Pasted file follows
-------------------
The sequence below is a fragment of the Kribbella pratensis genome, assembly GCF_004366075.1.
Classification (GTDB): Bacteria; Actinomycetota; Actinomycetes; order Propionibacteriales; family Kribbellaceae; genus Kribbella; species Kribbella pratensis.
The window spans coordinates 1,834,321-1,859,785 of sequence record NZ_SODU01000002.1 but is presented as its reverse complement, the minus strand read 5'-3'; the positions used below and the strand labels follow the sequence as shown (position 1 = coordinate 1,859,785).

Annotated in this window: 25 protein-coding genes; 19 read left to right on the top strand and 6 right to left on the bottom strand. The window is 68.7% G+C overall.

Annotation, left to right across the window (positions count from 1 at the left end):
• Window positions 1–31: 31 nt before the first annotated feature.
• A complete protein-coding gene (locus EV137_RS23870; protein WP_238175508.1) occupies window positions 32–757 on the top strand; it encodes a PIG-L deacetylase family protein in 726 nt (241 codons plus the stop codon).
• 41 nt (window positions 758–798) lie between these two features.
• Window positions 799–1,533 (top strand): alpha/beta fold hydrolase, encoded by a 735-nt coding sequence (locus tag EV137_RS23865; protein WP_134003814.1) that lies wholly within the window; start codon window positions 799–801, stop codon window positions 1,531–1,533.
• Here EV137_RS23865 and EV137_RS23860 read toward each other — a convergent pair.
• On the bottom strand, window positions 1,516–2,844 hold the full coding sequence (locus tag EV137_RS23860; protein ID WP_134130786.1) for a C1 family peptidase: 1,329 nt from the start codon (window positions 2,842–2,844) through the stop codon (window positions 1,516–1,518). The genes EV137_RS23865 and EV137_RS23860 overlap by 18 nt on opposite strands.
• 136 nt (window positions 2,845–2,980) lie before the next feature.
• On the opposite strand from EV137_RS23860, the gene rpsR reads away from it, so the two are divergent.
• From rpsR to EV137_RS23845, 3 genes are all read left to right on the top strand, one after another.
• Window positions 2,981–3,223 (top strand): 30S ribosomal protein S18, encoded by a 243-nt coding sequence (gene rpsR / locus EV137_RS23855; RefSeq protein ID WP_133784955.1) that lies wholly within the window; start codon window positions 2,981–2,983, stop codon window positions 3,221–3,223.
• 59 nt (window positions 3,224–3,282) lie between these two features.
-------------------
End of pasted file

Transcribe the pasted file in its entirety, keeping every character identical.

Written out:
The sequence below is a fragment of the Kribbella pratensis genome, assembly GCF_004366075.1.
Classification (GTDB): Bacteria; Actinomycetota; Actinomycetes; order Propionibacteriales; family Kribbellaceae; genus Kribbella; species Kribbella pratensis.
The window spans coordinates 1,834,321-1,859,785 of sequence record NZ_SODU01000002.1 but is presented as its reverse complement, the minus strand read 5'-3'; the positions used below and the strand labels follow the sequence as shown (position 1 = coordinate 1,859,785).

Annotated in this window: 25 protein-coding genes; 19 read left to right on the top strand and 6 right to left on the bottom strand. The window is 68.7% G+C overall.

Annotation, left to right across the window (positions count from 1 at the left end):
• Window positions 1–31: 31 nt before the first annotated feature.
• A complete protein-coding gene (locus EV137_RS23870; protein WP_238175508.1) occupies window positions 32–757 on the top strand; it encodes a PIG-L deacetylase family protein in 726 nt (241 codons plus the stop codon).
• 41 nt (window positions 758–798) lie between these two features.
• Window positions 799–1,533 (top strand): alpha/beta fold hydrolase, encoded by a 735-nt coding sequence (locus tag EV137_RS23865; protein WP_134003814.1) that lies wholly within the window; start codon window positions 799–801, stop codon window positions 1,531–1,533.
• Here EV137_RS23865 and EV137_RS23860 read toward each other — a convergent pair.
• On the bottom strand, window positions 1,516–2,844 hold the full coding sequence (locus tag EV137_RS23860; protein ID WP_134130786.1) for a C1 family peptidase: 1,329 nt from the start codon (window positions 2,842–2,844) through the stop codon (window positions 1,516–1,518). The genes EV137_RS23865 and EV137_RS23860 overlap by 18 nt on opposite strands.
• 136 nt (window positions 2,845–2,980) lie before the next feature.
• On the opposite strand from EV137_RS23860, the gene rpsR reads away from it, so the two are divergent.
• From rpsR to EV137_RS23845, 3 genes are all read left to right on the top strand, one after another.
• Window positions 2,981–3,223 (top strand): 30S ribosomal protein S18, encoded by a 243-nt coding sequence (gene rpsR / locus EV137_RS23855; RefSeq protein ID WP_133784955.1) that lies wholly within the window; start codon window positions 2,981–2,983, stop codon window positions 3,221–3,223.
• 59 nt (window positions 3,224–3,282) lie between these two features.